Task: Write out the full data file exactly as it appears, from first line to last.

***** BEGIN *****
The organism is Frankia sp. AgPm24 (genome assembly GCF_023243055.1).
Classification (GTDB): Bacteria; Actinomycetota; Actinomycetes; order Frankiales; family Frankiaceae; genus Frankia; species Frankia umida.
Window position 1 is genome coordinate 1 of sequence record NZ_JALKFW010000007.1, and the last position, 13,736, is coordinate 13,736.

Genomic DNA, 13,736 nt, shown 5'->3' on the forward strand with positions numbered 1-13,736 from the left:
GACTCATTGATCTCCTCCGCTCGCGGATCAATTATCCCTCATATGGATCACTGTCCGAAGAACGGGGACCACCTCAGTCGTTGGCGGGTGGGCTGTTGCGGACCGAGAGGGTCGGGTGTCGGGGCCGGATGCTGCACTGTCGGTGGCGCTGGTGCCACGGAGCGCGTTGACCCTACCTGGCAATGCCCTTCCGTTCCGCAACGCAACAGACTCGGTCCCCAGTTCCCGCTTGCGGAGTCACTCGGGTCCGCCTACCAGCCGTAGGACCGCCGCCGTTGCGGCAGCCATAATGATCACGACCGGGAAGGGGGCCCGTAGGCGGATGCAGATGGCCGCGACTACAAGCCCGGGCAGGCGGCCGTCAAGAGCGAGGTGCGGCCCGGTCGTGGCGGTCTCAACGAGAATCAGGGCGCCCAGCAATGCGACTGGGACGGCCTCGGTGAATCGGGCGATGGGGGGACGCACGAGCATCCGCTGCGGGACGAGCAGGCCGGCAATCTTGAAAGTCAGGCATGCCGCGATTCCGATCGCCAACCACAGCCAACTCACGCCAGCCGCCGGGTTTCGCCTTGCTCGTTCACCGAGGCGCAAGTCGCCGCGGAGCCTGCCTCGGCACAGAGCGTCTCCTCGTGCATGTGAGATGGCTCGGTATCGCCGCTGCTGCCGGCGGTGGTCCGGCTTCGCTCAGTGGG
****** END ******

The organism is Frankia sp. AgPm24 (genome assembly GCF_023243055.1).
Classification (GTDB): Bacteria; Actinomycetota; Actinomycetes; order Frankiales; family Frankiaceae; genus Frankia; species Frankia umida.
Window position 1 is genome coordinate 1 of sequence record NZ_JALKFW010000007.1, and the last position, 13,736, is coordinate 13,736.

Genomic DNA, 13,736 nt, shown 5'->3' on the forward strand with positions numbered 1-13,736 from the left:
GACTCATTGATCTCCTCCGCTCGCGGATCAATTATCCCTCATATGGATCACTGTCCGAAGAACGGGGACCACCTCAGTCGTTGGCGGGTGGGCTGTTGCGGACCGAGAGGGTCGGGTGTCGGGGCCGGATGCTGCACTGTCGGTGGCGCTGGTGCCACGGAGCGCGTTGACCCTACCTGGCAATGCCCTTCCGTTCCGCAACGCAACAGACTCGGTCCCCAGTTCCCGCTTGCGGAGTCACTCGGGTCCGCCTACCAGCCGTAGGACCGCCGCCGTTGCGGCAGCCATAATGATCACGACCGGGAAGGGGGCCCGTAGGCGGATGCAGATGGCCGCGACTACAAGCCCGGGCAGGCGGCCGTCAAGAGCGAGGTGCGGCCCGGTCGTGGCGGTCTCAACGAGAATCAGGGCGCCCAGCAATGCGACTGGGACGGCCTCGGTGAATCGGGCGATGGGGGGACGCACGAGCATCCGCTGCGGGACGAGCAGGCCGGCAATCTTGAAAGTCAGGCATGCCGCGATTCCGATCGCCAACCACAGCCAACTCACGCCAGCCGCCGGGTTTCGCCTTGCTCGTTCACCGAGGCGCAAGTCGCCGCGGAGCCTGCCTCGGCACAGAGCGTCTCCTCGTGCATGTGAGATGGCTCGGTATCGCCGCTGCTGCCGGCGGTGGTCCGGCTTCGCTCAGTGGG